1913 in a Box


Giants Checking In:

Tom Baker, Nursery, Texas

Clyde Castleman, Donelson, Tennessee

Ken Chase, Oneonta, New York

Mort Cooper, Atherton, Missouri

Tom Hafey, Berkeley, California

Bill Lohrman, Brooklyn, New York

Hal Luby, Blackfoot, Idaho

Red Lynn, Kenney, Texas

Buster Maynard, Henderson, North Carolina

Johnny Mize, Demorest, Georgia

Ken O’Dea, Lima, New York

Manny Salvo, Sacramento, California


Giants Checking Out:

Jack Boyle, Cincinnati, Ohio

Elmer Cleveland, Zimmerman, Pennsylvania

Roscoe Miller, Corydon, Indiana

Hal O’Hagan, Newark, New Jersey

Dan Shannon, Bridgeport, Connecticut


Record:  101-51, 1st in the National League, 12.5 games ahead of Philadelphia

Runs Scored:  684, 3rd in the National League

Runs Allowed:  515, 1st in the National League

Pythagorean Record:  95-57, (684 runs scored, 515 runs allowed) 1st in the National League

Postseason:  Lost World Series, 4-1, to Philadelphia Athletics

General Manager:  John McGraw

Manager:  John McGraw (12th season, 1082-648, .625, through 1913)

Ballpark:  Polo Grounds V    Attendance:  630,000 (1st in the National League)

Park Factors:  Batting – 103, Pitching – 100  (Over 100 favors batters, under 100 favors pitchers)


Days in First Place:  102, last on October 4

Best Month:  July, 25-6, .806

Worst Month:  May,12-12, .500

Largest Margin of Victory:  beat Philadelphia, 10-0, July 1 at the Baker Bowl

beat Chicago, 14-4, July 11 at the Polo Grounds

beat Philadelphia, 13-3, October 3 at the Polo Grounds

Largest Margin of Defeat:   lost to Boston, 8-0, April 10 at the Polo Grounds

lost to St. Louis, 8-0, May 20 at the Polo Grounds

lost to Pittsburgh, 9-1, August 6 at Forbes Field

lost to Pittsburgh, 8-0, September 13 at Forbes Field

lost to Boston, 8-0, September 30 at South End Grounds

Longest Winning Streak:  14, June 26 to July 9

Longest Losing Streak:  5, April 30 to May 5

Longest Game:    14 innings, May 19, beat Pittsburgh, 3-2

14 innings, May 29, beat Philadelphia, 7-6

14 innings, September 1, beat Boston, 2-1


Loved to Face:  Cincinnati, 17-5, .773

Hated to Face:  Boston, Brooklyn, Philadelphia, Pittsburgh, 14-8 against each, .636 (yes, the Giants dominated all)


Most Home Runs:  Larry Doyle, 5; Tillie Shafer, 5

Highest OBP:  John “Chief” Meyers, .387

Highest OPS+:  John “Chief” Meyers, 127

Most Stolen Bases:  George Burns, 40

Highest Position Player WAR:  Art Fletcher, 4.6


Most Innings Pitched:  Christy Mathewson, 306

Most Strikeouts by a Pitcher:  Rube Marquard, 151

Best Starter ERA+:  Christy Mathewson, 152

Best Reliever ERA+:  Hooks Wiltse, 202

Highest Pitcher WAR:  Christy Mathewson,6.9

Complete Games:  82

Shutouts:  11


Hall of Famers:  Christy Mathewson, Rube Marquard and, of course, John McGraw.


Career Best Seasons:  Tillie Shafer, Al Demaree

Career Worst Season:  Jim Thorpe


Rookies of Note:  Rube Schauer, Ferdie Schupp, Jim Thorpe

Say Hello To: Art Fromme, Eddie Grant, Rube Schauer, Ferdie Schupp, Jim Thorpe

Say Goodbye To:  Red Ames, Doc Crandall, Josh Devore, Buck Herzog (for a few years, at any rate), Heinie Groh (he’d be back, too)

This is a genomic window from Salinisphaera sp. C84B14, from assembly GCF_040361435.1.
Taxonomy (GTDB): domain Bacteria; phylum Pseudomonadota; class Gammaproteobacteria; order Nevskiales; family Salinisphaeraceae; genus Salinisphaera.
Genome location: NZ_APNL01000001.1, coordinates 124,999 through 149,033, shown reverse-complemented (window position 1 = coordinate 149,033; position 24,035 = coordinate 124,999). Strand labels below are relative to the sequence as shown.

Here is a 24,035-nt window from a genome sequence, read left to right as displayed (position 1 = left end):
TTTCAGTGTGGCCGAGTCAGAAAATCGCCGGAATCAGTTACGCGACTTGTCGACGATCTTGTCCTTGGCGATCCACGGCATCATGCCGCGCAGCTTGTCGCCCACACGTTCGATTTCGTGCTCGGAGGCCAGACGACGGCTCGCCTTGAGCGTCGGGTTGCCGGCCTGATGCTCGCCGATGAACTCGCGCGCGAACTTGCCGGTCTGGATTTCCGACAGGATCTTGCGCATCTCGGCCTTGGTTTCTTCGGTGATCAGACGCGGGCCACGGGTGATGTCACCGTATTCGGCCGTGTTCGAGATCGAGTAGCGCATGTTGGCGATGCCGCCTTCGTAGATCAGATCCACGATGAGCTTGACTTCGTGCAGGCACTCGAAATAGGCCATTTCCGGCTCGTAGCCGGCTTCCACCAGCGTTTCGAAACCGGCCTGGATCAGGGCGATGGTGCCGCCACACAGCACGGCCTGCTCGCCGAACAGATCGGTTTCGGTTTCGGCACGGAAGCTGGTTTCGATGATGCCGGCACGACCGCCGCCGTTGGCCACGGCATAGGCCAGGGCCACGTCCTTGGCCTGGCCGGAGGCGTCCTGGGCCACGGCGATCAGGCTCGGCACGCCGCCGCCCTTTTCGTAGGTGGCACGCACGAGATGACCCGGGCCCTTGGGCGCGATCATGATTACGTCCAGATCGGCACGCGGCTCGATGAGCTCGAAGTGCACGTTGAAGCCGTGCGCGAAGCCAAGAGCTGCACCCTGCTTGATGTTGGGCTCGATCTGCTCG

Playing Time:

Youngsters (25 or under):  2,690 PAs (45.9%);  416.2 IP (29.3%)  OF John Merritt, 18, is youngest

Prime (26-29):  2,403 PAs (41.0%);   600 IP (42.2%)

Past-Prime (30-33):  768 PAs (13.1%)   405.1 IP (28.5%)  P Hooks Wiltse, 33, is oldest

Old Timers (34+):  0 PAs (0%)   0 IP (0%)



Chief (John Meyers)

Bonehead (Fred Merkle)

Laughing Larry (Larry Doyle)

Red (John Murray)

Snow (Fred Snodgrass)

Tillie (Arthur Shafer)

Moose (Harry McCormick)

Harvard Eddie (Eddie Grant)

Big Six (Christy Mathewson)

Rube (Richard Marquard)

Hooks (George Wiltse)


Key Transaction:  Signed Jim Thorpe as an amateur free agent in February.

Top Prospect:  Charles Victor “Victory” Faust, though not a prospect, was the Giants’ good-luck charm throughout the 1911-13 seasons.  See the essay at www.

Interesting Fact:  A hardy bunch, Giant batters were struck by 63 pitched balls, 19 more than the runner-up St. Louis Cardinals.






What Went Right:  From June 26 to July 23, the Giants won 14 of 17, all but wrapping up the pennant.  Pitching and speed (296 stolen bases) made what was otherwise an ordinary ball club (the hitters had a 99 OPS+) into a pennant-winner for the third year in a row.  The hitters, in addition to their speed, had an important skill going for them.  For the tenth season in a row, the Giants led the National League in on-base percentage (.338).  (They would do so again in 1914 to make it eleven straight.)


What Went Wrong:  The Philadelphia Phillies led the league for nearly half the season, and at one point McGraw remarked contemptuously, “If a team like the Phillies can win a pennant in the National League, then the league is a joke.”  Clearly worried though, and in an effort to bolster his pitching, McGraw made one of his poorest trades.  He exchanged outfielder Josh Devore, pitcher Red Ames, and utility infielder Henry “Heinie” Groh for Cincinnati pitcher Art Fromme.  By doing so, he gave up 52.2 in future WAR for the 0 they would receive from Fromme over three seasons before his retirement.  In fact, McGraw would spend years trying to get Groh back the Reds until he succeeded in doing so after the 1921 season.



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